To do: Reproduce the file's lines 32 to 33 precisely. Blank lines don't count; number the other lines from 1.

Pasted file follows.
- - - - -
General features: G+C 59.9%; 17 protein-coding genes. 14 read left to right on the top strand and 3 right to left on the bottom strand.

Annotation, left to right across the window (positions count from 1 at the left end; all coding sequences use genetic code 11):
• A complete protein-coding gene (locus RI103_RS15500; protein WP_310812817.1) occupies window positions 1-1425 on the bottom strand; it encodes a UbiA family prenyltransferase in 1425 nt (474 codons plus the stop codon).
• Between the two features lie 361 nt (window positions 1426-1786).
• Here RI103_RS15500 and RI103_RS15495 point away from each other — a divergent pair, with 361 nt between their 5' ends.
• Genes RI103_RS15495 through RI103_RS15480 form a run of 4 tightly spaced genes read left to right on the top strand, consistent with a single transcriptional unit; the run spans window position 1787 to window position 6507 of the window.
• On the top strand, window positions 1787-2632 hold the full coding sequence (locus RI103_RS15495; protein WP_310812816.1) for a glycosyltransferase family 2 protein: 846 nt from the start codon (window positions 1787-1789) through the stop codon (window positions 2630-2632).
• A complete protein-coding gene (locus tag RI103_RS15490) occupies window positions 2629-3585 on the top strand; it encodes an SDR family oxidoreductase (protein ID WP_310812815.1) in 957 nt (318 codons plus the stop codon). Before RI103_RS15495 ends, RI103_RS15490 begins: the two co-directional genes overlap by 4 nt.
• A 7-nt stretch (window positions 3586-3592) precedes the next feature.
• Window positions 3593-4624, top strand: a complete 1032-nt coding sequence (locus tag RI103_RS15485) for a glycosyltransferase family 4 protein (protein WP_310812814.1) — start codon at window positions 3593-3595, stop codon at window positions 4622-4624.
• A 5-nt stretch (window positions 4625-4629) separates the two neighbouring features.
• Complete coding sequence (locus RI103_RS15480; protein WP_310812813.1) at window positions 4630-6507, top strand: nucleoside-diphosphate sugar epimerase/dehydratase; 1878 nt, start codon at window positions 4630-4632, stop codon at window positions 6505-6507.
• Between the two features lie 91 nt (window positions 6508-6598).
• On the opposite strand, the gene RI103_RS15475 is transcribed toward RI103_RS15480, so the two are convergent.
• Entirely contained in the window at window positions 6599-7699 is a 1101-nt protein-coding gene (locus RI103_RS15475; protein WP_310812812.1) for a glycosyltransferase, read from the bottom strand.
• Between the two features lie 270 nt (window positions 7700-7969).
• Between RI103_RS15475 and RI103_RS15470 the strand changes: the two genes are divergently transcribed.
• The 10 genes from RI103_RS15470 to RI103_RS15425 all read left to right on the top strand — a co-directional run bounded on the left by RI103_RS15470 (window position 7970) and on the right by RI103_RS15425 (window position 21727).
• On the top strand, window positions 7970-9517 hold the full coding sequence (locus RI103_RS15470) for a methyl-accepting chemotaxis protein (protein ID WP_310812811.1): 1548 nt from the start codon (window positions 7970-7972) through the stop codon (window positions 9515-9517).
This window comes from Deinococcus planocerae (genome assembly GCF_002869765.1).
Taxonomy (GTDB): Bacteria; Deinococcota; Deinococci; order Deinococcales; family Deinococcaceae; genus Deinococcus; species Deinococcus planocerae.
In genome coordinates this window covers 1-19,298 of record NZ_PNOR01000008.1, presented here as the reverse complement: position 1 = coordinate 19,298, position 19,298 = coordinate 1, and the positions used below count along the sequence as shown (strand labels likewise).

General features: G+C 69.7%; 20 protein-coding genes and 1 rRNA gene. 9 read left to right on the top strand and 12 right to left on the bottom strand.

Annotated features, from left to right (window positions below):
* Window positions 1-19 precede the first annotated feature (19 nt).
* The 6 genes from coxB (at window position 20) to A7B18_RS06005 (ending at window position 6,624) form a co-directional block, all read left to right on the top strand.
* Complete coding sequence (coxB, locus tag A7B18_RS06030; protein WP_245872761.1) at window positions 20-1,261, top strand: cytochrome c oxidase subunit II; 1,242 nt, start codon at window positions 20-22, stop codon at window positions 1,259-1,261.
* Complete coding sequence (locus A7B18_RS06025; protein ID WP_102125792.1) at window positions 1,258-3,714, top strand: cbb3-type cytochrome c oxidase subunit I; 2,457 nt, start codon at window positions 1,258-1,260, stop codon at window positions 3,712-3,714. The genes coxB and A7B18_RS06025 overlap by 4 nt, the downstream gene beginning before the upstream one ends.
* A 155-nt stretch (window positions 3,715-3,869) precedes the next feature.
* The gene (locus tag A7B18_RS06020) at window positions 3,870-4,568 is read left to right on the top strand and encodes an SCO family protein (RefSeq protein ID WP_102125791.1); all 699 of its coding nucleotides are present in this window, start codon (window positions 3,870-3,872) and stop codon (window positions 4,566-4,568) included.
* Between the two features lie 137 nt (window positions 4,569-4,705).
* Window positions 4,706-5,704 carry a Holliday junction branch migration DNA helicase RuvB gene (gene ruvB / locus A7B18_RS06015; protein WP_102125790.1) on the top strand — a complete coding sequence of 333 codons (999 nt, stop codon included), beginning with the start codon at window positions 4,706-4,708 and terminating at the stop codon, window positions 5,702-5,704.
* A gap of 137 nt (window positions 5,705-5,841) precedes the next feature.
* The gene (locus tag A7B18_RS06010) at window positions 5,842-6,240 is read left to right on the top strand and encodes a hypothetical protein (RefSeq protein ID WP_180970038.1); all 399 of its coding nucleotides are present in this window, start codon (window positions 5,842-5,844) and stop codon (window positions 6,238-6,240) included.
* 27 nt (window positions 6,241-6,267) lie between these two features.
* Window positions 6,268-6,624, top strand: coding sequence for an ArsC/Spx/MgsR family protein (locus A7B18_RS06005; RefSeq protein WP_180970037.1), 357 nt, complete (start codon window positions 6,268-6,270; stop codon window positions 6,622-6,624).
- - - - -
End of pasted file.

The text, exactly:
* Window positions 4,706-5,704 carry a Holliday junction branch migration DNA helicase RuvB gene (gene ruvB / locus A7B18_RS06015; protein WP_102125790.1) on the top strand — a complete coding sequence of 333 codons (999 nt, stop codon included), beginning with the start codon at window positions 4,706-4,708 and terminating at the stop codon, window positions 5,702-5,704.
* A gap of 137 nt (window positions 5,705-5,841) precedes the next feature.